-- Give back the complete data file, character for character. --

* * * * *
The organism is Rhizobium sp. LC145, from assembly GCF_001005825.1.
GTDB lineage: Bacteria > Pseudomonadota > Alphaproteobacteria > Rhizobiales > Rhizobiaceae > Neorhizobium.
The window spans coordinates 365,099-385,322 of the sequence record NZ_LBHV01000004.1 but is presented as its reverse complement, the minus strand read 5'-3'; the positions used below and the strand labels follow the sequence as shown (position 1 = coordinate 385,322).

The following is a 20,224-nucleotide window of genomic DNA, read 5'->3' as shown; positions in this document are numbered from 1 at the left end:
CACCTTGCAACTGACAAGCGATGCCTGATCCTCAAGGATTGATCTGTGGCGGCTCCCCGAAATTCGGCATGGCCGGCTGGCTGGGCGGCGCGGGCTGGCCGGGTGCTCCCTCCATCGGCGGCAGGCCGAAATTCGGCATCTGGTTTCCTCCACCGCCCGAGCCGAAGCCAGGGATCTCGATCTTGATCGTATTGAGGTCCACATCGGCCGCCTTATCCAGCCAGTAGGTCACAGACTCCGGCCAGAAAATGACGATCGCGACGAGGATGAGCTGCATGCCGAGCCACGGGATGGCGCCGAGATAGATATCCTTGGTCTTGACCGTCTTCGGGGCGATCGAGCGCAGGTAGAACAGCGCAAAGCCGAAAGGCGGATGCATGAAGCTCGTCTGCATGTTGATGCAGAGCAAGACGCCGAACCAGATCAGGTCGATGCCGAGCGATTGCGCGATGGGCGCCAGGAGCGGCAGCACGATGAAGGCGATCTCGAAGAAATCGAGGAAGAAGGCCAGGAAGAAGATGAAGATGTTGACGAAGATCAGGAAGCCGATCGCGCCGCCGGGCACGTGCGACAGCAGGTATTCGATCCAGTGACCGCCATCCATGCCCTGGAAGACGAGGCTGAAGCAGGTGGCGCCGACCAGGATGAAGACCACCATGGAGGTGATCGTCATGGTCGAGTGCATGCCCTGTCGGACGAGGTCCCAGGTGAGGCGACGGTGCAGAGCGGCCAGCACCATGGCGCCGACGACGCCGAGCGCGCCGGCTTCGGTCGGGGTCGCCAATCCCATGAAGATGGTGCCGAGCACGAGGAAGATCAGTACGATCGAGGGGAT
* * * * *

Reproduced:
The organism is Rhizobium sp. LC145, from assembly GCF_001005825.1.
GTDB lineage: Bacteria > Pseudomonadota > Alphaproteobacteria > Rhizobiales > Rhizobiaceae > Neorhizobium.
The window spans coordinates 365,099-385,322 of the sequence record NZ_LBHV01000004.1 but is presented as its reverse complement, the minus strand read 5'-3'; the positions used below and the strand labels follow the sequence as shown (position 1 = coordinate 385,322).

The following is a 20,224-nucleotide window of genomic DNA, read 5'->3' as shown; positions in this document are numbered from 1 at the left end:
CACCTTGCAACTGACAAGCGATGCCTGATCCTCAAGGATTGATCTGTGGCGGCTCCCCGAAATTCGGCATGGCCGGCTGGCTGGGCGGCGCGGGCTGGCCGGGTGCTCCCTCCATCGGCGGCAGGCCGAAATTCGGCATCTGGTTTCCTCCACCGCCCGAGCCGAAGCCAGGGATCTCGATCTTGATCGTATTGAGGTCCACATCGGCCGCCTTATCCAGCCAGTAGGTCACAGACTCCGGCCAGAAAATGACGATCGCGACGAGGATGAGCTGCATGCCGAGCCACGGGATGGCGCCGAGATAGATATCCTTGGTCTTGACCGTCTTCGGGGCGATCGAGCGCAGGTAGAACAGCGCAAAGCCGAAAGGCGGATGCATGAAGCTCGTCTGCATGTTGATGCAGAGCAAGACGCCGAACCAGATCAGGTCGATGCCGAGCGATTGCGCGATGGGCGCCAGGAGCGGCAGCACGATGAAGGCGATCTCGAAGAAATCGAGGAAGAAGGCCAGGAAGAAGATGAAGATGTTGACGAAGATCAGGAAGCCGATCGCGCCGCCGGGCACGTGCGACAGCAGGTATTCGATCCAGTGACCGCCATCCATGCCCTGGAAGACGAGGCTGAAGCAGGTGGCGCCGACCAGGATGAAGACCACCATGGAGGTGATCGTCATGGTCGAGTGCATGCCCTGTCGGACGAGGTCCCAGGTGAGGCGACGGTGCAGAGCGGCCAGCACCATGGCGCCGACGACGCCGAGCGCGCCGGCTTCGGTCGGGGTCGCCAATCCCATGAAGATGGTGCCGAGCACGAGGAAGATCAGTACGATCGAGGGGAT